13. Bring closure to the meeting by thanking team members for their contributions, by referring to the purpose and its accomplishment, and by projecting into the future via next steps to be taken by the team as a whole.
14. The team intent on continuous improvement realizes it’s difficult to improve if there’s been no assessment of strengths and weaknesses of the meeting process. This assessment can be handled in several ways. On occasion, an outsider can be invited in to observe a meeting in process. The meeting leader can also informally ask members their opinion of the meeting before it concludes. He or she can also determine if the meeting purpose was accomplished. And, he or she can prepare a simple evaluation form and distribute it at the end of the meeting.
Finally, far too many of us know firsthand the wisdom of this anonymous observation: “If an hour has been spent amending a sentence, someone will move to delete the paragraph.” To ensure meeting productivity and the time that’s wasted with amendments and deletions, follow the 14 tips above.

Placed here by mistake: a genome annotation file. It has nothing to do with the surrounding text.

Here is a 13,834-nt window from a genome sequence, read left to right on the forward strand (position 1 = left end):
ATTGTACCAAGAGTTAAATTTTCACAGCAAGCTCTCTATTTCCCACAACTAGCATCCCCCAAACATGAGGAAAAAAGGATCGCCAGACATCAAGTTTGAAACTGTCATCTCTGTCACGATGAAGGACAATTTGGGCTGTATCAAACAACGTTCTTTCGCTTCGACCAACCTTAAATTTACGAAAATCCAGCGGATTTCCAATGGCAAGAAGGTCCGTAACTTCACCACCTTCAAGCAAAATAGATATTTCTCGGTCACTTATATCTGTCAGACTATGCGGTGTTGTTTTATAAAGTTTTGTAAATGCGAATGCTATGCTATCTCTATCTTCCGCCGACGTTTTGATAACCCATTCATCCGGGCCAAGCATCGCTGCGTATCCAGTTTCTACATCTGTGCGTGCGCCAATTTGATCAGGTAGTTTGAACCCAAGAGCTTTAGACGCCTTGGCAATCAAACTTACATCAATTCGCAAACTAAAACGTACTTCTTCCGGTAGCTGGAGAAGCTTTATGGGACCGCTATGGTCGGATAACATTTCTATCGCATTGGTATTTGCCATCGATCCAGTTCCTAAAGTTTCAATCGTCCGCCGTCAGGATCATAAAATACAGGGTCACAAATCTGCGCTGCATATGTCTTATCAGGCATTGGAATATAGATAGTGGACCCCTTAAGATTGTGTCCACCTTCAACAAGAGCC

Dr. Marlene Caroselli is an author, keynoter, and corporate trainer whose clients include Lockheed Martin, Allied Signal, Department of the Interior, and Navy SEALS. She writes extensively about education, business, self-improvement, and careers and has adjuncted at UCLA and National University. Her first book, The Language of Leadership, was named a main selection by the Executive Book Club. Principled Persuasion, a more recent title, was designated a Director’s Choice by the Doubleday Book Club. Driving Mr. Albert: 365+ Einstein-Inspired Brain Boosts, her 62nd book, will be released by HRD Press in Winter, 2018.